HOT READS FOR THE PRACTITIONER
Competencies: finance, marketing, sales, decision-making, judgment, managing self
Who benefits: anyone can read and enjoy this delightful book
Consultant Usage: I can’t think of any form of consulting where a professional consultant would not benefit in some professional or personal way
What’s it about? Today and next Wednesday I am going to indulge myself. I am going to review two books by one of my all-time favorite writers. Maybe review is the wrong word. Promote might be a more accurate term. I can’t get enough of this guy and I don’t care who knows it! Well, I do care that you know it. (And that is The (Honest) Truth – a book by Ariely previously reviewed here.)
The writer is Dan Ariely. He is a Duke University professor. He is the founder of the Center for Advanced Hindsight. Think about that for a moment and you will begin to know him. Not your run-of-the-mill professor. If you have two minutes to spare for a simple, homemade and yet hysterically funny video, check out the link.
Let me begin with a personal note about him … and my mother. At 18, Ariely was in an explosion that left him with third degree burns over 70% of his body. I received a pinpoint size burn on a finger once and thought I was going to die. My mother was in an explosion that left her with third degree burns over 95% of her body. What Ariely and my mother have in common is that they were never the same.
For my mother, she entered a mental shell for the remaining 45 years of her life. For Ariely, his mind took a completely different turn. Deprived of what young people do in their late teens and 20s, he used his mind to look at and understand the world in a completely unique way.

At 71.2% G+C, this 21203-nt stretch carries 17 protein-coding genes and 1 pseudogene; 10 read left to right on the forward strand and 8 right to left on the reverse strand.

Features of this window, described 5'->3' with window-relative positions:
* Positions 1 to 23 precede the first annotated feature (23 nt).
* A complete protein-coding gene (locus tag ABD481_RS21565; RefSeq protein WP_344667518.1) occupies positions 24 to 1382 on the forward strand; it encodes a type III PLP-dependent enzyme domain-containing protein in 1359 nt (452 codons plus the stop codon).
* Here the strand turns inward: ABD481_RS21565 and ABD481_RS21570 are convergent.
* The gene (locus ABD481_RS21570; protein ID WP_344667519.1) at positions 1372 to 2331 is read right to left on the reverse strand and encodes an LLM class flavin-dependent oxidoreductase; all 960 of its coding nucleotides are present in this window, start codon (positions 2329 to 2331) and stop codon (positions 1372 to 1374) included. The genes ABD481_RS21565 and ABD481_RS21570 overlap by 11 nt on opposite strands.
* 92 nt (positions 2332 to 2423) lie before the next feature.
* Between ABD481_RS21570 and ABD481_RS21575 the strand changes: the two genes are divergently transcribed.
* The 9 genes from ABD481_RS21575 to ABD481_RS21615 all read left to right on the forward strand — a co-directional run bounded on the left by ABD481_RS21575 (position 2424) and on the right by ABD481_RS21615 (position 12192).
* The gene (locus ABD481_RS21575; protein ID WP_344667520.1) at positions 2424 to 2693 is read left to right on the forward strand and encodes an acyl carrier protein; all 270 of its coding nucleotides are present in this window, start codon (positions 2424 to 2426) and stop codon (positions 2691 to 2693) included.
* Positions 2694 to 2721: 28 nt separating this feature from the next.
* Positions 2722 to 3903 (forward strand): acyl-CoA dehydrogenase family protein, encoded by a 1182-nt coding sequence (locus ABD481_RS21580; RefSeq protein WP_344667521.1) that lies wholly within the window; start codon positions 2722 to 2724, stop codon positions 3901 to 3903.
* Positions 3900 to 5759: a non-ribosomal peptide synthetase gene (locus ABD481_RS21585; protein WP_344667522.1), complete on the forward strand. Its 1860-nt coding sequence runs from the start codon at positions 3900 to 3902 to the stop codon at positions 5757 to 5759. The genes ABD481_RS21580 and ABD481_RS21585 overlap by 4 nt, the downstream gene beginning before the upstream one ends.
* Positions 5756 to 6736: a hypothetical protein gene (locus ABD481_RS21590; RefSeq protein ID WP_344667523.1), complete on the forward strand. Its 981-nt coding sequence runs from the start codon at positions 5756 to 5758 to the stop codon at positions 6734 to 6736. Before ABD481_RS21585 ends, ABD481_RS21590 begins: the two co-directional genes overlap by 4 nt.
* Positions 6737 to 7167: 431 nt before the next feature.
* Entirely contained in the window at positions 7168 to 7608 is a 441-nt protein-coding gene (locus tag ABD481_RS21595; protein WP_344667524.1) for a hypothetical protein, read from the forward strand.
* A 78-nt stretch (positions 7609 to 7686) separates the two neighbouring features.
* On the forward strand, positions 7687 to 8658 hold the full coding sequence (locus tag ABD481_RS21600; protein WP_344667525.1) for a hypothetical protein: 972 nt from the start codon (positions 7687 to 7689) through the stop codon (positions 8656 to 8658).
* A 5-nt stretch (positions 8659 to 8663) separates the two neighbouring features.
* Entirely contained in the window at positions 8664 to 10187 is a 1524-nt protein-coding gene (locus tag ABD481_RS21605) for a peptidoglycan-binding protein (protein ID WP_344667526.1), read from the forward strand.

Today he is best known as a behavior economist. If you are not familiar with the concept, behavioral economists want to feed conventional economics to the sharks (see above 2-minute video). Conventional economics says that in everyday life we put all our options on the table and then follow the best (most rational) course of action.
Like Hell, to paraphrase Ariely. He says our behaviors are irrational and they are neither random nor senseless. They are systematic and we repeat them. We predictably repeat them. He says we need to move away from “naïve psychology (which often fails the tests of reason, introspection, and most importantly, empirical scrutiny)”. And that is precisely the journey this book takes us on.
Now to the fun part. Let me share with you some of the questions this book addresses … but you will have to read the book if you want the answers:
“Why do our headaches persist after we take a one-cent aspirin but disappear when we take a fifty-cent aspirin?” (I LOL when I read this one … it is so me!)
“Why do we splurge on a lavish meal but cut coupons to save 25 cents on a can of soup?” (Oh man, he got me again!)
How did some black, ugly, useless pearls become some of the most expensive stones on earth?
And most importantly, if you are on the dating circuit, what qualities do you need in a wingman (or woman) to be successful? (Ken, I know you are reading this. Would you be my wingman?)
This book is a fast read. It is really, really hard to put down. The questions raised are fascinating, the answers astounding.
Before closing, I want to come clean. Full disclosure. Professor Ariely will be conducting a 6-week Coursera course A Beginner’s Guide to Irrational Behavior on March 25. I can’t wait. Join me?
Catch you later.